It is hard to miss when your pet dog suffers from bad breath — which is also called halitosis — most especially if you love to cuddle with them all the time. Bad breath is caused by the buildup of bacteria that produces foul odor in your dog’s mouth, lungs or gut.
When the foul breath of your dog is persistent, it means he needs better dental care or that maybe there is something wrong with his gastrointestinal tract, liver or kidneys. In almost all cases, halitosis must be investigated further.
Cause of bad breath in dogs
More often than not, canine bad breath is a result of gum or dental disease, and some dogs — with special attention to small ones — are prone to plaque and tartar. However, persistent foul breath may also be an indication of a bigger medical issue in the mouth, gastrointestinal tract or organs, or the respiratory system.
Determining the cause of your dog’s bad breath
The best person who can determine the cause of your pet’s bad breath is your veterinarian. You can bring your dog to the vet to get a physical examination and laboratory work. You should be ready to answer queries regarding your pet’s hygiene, diet, exercise habits, and general behavior.
When should your dog visit the vet?
In the event you notice that your dog’s breath suddenly has an unusual smell, then it is time that you consult your veterinarian. Below are some of the signs that your dog has a medical problem that needs treatment as soon as possible:
- Unusually fruity or sweet breath may indicate that your pet has diabetes, especially if he has been drinking and urinating more often than usual.
- Breath that smells like urine may be a sign of kidney disease.
- Unusually foul odor accompanied by lack of appetite, vomiting, and yellow-tinged corneas and/or gums may indicate a liver problem.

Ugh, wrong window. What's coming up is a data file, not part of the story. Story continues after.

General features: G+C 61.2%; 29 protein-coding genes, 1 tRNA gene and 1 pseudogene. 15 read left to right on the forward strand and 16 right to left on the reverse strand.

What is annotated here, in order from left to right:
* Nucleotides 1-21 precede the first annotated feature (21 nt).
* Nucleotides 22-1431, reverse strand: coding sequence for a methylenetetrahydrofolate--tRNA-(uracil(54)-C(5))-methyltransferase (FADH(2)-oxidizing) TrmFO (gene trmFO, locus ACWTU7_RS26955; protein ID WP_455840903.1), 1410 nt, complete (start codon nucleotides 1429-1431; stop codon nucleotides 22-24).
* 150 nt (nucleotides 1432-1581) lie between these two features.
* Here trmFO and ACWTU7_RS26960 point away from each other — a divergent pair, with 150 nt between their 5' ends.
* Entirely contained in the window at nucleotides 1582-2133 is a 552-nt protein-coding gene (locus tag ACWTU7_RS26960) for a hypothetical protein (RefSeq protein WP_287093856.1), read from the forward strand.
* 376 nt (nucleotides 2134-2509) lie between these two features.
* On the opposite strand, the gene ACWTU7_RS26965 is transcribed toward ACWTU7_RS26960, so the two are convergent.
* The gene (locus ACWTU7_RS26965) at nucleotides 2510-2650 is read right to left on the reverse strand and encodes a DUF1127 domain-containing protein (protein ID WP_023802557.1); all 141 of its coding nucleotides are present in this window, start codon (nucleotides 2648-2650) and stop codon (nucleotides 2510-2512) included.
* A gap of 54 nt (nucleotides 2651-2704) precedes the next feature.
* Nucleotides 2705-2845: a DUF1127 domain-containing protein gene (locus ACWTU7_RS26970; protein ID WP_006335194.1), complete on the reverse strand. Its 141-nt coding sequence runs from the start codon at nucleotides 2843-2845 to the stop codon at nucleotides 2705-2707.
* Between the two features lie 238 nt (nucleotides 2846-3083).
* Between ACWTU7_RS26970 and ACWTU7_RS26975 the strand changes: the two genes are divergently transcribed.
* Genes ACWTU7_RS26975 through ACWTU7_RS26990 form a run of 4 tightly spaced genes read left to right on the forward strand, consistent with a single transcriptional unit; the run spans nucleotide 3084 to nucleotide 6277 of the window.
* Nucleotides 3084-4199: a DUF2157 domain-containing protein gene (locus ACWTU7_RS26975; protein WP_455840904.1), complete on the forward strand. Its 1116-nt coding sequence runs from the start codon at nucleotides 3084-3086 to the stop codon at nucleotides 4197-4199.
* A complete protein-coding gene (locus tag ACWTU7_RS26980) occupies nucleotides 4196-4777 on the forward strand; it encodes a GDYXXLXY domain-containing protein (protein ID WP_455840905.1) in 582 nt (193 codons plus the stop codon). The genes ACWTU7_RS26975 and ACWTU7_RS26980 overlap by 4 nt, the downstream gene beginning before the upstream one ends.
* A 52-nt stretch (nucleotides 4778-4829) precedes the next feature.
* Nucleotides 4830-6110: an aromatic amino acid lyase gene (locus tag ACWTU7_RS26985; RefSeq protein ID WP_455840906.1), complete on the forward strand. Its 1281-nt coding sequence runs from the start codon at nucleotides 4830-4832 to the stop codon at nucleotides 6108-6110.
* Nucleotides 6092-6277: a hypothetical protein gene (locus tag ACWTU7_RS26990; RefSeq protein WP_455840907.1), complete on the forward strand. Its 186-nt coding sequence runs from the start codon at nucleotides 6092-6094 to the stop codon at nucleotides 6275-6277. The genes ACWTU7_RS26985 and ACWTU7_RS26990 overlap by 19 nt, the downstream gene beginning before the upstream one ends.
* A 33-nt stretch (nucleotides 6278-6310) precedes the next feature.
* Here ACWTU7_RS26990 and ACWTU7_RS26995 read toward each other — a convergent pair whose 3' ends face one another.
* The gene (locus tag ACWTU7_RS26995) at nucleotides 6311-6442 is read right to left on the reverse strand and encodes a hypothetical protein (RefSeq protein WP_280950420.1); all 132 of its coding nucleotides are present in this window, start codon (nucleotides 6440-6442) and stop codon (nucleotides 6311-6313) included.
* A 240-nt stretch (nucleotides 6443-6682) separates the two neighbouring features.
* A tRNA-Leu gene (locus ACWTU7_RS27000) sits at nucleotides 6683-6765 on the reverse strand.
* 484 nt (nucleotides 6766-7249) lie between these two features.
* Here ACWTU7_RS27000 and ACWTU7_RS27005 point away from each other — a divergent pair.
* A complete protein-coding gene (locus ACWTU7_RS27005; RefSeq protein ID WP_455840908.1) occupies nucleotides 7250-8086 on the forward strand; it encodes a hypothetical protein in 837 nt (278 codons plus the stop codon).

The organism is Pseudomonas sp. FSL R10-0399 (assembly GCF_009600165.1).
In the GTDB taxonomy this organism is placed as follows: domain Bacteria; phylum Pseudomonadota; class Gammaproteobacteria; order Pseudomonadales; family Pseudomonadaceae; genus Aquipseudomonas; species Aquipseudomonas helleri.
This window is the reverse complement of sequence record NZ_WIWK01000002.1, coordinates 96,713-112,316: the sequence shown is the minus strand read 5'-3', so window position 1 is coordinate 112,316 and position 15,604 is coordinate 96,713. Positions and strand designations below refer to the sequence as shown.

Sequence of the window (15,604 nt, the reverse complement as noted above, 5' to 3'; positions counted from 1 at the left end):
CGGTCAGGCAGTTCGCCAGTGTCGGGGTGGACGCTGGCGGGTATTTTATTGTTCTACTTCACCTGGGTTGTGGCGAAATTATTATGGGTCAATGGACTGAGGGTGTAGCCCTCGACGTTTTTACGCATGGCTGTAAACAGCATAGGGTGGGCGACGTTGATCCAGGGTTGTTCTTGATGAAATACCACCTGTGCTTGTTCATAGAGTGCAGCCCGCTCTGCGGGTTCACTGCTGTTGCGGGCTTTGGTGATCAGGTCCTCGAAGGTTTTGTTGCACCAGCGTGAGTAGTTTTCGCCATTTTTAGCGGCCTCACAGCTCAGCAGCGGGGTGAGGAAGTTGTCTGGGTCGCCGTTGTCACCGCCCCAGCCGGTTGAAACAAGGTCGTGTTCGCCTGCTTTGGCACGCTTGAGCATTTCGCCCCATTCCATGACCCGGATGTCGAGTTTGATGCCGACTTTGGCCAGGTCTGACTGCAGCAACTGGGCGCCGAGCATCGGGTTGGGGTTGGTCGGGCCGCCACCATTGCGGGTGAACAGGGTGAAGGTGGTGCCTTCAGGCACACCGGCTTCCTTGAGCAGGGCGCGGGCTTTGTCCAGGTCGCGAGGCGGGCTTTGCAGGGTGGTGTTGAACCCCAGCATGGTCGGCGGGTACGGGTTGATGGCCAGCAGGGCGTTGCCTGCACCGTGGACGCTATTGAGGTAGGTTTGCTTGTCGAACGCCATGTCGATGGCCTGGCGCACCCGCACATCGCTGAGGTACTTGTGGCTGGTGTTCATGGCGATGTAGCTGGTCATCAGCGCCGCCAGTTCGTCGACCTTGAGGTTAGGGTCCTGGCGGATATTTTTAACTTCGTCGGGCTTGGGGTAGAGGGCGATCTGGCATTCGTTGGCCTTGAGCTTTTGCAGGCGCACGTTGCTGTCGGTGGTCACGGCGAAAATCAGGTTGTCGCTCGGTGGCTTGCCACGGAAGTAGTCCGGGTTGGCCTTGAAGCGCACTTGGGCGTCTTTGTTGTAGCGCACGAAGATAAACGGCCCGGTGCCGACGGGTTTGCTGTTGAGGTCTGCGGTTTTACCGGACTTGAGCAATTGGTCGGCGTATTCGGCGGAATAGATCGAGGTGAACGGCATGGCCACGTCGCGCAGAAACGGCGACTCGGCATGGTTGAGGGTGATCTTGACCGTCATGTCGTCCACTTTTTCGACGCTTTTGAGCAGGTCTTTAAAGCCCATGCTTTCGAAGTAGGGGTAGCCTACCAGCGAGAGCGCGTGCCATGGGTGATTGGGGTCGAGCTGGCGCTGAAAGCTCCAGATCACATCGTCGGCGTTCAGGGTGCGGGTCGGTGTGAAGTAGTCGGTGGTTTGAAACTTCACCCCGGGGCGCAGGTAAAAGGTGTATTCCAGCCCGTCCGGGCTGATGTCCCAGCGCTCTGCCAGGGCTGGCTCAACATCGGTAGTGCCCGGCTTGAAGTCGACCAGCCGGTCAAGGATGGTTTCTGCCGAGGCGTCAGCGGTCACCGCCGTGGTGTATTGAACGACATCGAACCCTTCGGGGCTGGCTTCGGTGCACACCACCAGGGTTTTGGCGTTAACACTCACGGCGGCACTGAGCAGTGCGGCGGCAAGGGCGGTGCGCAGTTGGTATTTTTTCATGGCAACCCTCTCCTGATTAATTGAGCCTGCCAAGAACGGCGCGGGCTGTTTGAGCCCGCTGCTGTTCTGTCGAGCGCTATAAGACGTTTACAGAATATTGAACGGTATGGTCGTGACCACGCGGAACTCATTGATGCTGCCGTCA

How is bad breath in dogs treated?
The treatment for your pet’s halitosis depends on the diagnosis of your veterinarian. If plaque is the cause of the foul breath, then your pup might need some professional cleaning. In case it has something to do with the diet, you might be required to change the regular food of your dog. But if the bad breath is caused by gastrointestinal or an abnormality in your pet’s liver, kidneys or lungs, you should talk to your vet about the options and steps you can take.
Preventing your dog from having bad breath
A lot of people think that bad breath in pups, specifically at a certain age, is already “given.” However, that is not the case. Rather, when you are proactive regarding your pup’s oral health, not only will it make your life and your pet’s life pleasant, it is also a form of preventive medicine. Below are some of the tips to prevent your dog from having foul breath.
- Bring your pup to the vet to have regular checkups to ensure that he has no underlying medical problem that may cause the halitosis.
- Make sure that your vet tracks and monitors the state of your pet’s teeth and breath.
- Give your dog only high-quality, easy-to-digest food.
- Provide your pup with well-researched treats specially created to improve breath odor.
- Give hard, safe-to-chew toys that allows your pet’s teeth to be cleaned using the natural process of chewing.
- Brush your pet’s teeth frequently — everyday is ideal. Make sure to use toothpaste specially made for dogs as human toothpaste can upset a canine’s stomach.
- Talk to your veterinarian about oral health products that are for home-use to know if there is a type he or she may recommend.
Keep in mind that these products only cover the foul breath of your dog and do not treat underlying medical issues.
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